When we look at all the historical evidence, when we look at the men who labored and gave their lives for the God of this Book, when we see how methodically God worked to give us His Word, and when we see that the One who loves us chose to communicate through the Bible, we can do nothing but praise Him for His faithfulness.”
—Charles F. Stanley, Handbook for Christian Living, “Canon”
Though a voracious reader, for many years I felt intimidated by the thought of reading the entire Word of God from cover to cover. But I finally undertook a thru-the-Bible-in-a-year challenge one January 1st, using the traditional Genesis to Revelation approach. Things went smoothly for a while. Genesis is amazing––beginnings are always exciting, and the beginning of everything is a stirring account, revealing much about both God’s character and human nature. And the exodus in Exodus is, in all senses of the word, epic. The relationship between God and His stubborn people was something to which I could readily relate.
However, the further I progressed into the Old Testament, the more I began to lose momentum. Toward the end of Exodus, I read about goats’ hair fabrics, acacia wood, and other exotic ornaments and construction materials for the tabernacle. The painstakingly precise laws in Leviticus that followed, then the seemingly never-ending numbers in Numbers, weren’t easily digested, either, though for vastly different reasons. But I forged on, until I reached my one-year-Bible-reading speed bump.
The beginning of 1 Kings was easy enough—until men with the tongue-twister names Elihoreph, Elonbeth-hanan, and Ben-abinadab appeared in chapter four. Chapter six provided the exact measurements and composition for each wall, door, and floor in the new temple. The carvings, cherubs, and juniper doors of Solomon’s house were likewise described in meticulous detail. I read the cubit measure for every beam, window, and pillar, yet my mental picture of these structures failed to develop. Ultimately, the language didn’t coalesce into real people or places, and I wasn’t sure what I was supposed to be learning from the details. I stalled in 1 Kings for an uncomfortable amount of time, then gave up entirely.
Since my unsuccessful first attempt, the smart folks at Tyndale House Publishers glommed on to the fact that while a goal to many, reading through the whole Bible was a challenge to some of us. When I first discovered a copy of their One Year Bible, organizing 365 days’ worth of readings with chapters from the Old and New Testaments, plus some psalms and proverbs, felt revolutionary. Today there are a variety of versions, incorporating themes and accommodating any tactic you might wish to take toward a Bible-reading goal.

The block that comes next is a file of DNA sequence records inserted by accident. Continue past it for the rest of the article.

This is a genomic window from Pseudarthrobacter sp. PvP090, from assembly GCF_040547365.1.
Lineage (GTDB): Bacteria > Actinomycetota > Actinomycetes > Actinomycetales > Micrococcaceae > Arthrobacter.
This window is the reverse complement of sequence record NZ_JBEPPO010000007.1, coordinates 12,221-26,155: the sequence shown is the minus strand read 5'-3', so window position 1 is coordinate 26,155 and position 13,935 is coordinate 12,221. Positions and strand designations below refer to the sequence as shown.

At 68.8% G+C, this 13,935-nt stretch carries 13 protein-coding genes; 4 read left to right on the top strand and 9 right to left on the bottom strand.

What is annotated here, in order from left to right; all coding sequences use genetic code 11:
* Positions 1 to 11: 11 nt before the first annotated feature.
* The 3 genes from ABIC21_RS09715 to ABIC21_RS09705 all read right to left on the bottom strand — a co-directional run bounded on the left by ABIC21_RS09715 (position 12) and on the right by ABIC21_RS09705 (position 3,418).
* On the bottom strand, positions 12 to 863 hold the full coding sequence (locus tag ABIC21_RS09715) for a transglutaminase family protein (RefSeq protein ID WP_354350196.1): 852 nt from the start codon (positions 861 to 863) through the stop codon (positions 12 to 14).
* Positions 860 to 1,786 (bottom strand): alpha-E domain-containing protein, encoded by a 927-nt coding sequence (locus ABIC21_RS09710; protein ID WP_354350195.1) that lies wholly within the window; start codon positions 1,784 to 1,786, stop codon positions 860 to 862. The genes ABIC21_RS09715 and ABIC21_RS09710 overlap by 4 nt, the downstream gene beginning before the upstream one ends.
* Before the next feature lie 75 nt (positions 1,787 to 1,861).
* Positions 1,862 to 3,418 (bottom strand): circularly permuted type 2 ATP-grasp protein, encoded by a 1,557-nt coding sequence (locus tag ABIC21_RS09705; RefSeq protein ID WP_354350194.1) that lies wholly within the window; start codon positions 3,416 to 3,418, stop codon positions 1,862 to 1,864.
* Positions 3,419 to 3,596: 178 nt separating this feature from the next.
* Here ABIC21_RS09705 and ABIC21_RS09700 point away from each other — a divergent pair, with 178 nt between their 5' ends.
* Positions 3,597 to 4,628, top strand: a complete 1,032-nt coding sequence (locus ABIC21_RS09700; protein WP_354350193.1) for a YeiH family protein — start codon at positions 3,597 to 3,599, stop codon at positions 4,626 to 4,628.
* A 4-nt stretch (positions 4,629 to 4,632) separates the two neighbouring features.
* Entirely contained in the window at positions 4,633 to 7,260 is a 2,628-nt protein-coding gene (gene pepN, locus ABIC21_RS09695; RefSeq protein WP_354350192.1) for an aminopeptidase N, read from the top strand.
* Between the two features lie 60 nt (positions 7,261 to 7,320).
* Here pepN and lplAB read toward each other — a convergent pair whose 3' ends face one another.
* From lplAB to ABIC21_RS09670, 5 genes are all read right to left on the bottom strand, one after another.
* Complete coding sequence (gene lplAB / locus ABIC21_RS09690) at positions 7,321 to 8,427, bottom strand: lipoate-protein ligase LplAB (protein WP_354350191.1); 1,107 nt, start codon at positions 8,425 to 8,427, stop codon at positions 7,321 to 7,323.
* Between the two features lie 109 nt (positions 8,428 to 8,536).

By taking the Bible and breaking it down into smaller parts, it finally became a whole book to me. The conversations differed wildly, but it was the same God speaking and the same Holy Spirit weaving the stories together.
Daily reading a few chapters of disparate stories from different sections of the Bible might not seem like the most profitable way to take in such sweeping narratives. The One Year Bible’s organized readings might, for example, progress from some impossible-to-follow Levitical laws to a psalm of praise, then to a word of proverbial wisdom, finally closing the day’s assignment with Jesus teaching about the first, second, and greatest commandments, in Matthew 22:35-39. On another day readers might find Old Testament prophecies of a Savior’s coming, followed by the New Testament fulfillment of those same prophecies.
But as I read, something unexpected began to happen. By taking the Bible and breaking it down into smaller parts, it finally became a whole book to me. The conversations differed wildly, but it was the same God speaking and the same Holy Spirit weaving the stories together. It was the same Jesus from front to back, whether a chapter was presenting our desperate need for Him or describing the wonder of His miraculous birth, His purposeful death, His triumphant resurrection, and His imminent return.
I worked my way through each day’s reading until eventually the year’s end coincided with my finally reaching the maps. My goal was complete, and I no longer felt intimidated by Bible reading plans. There is plenty I still do not understand about how God operates in the world—or, for that matter, in my life. And sometimes when friends tell me they intend to start reading at Genesis and make their way through to Revelation, I find myself laughing and asking, “Have you considered other strategies?” But no matter the approach or timetable, the God of the universe began a conversation with us many years ago. He is still speaking, and He delights when we listen and join in.
Illustration by Adam Cruft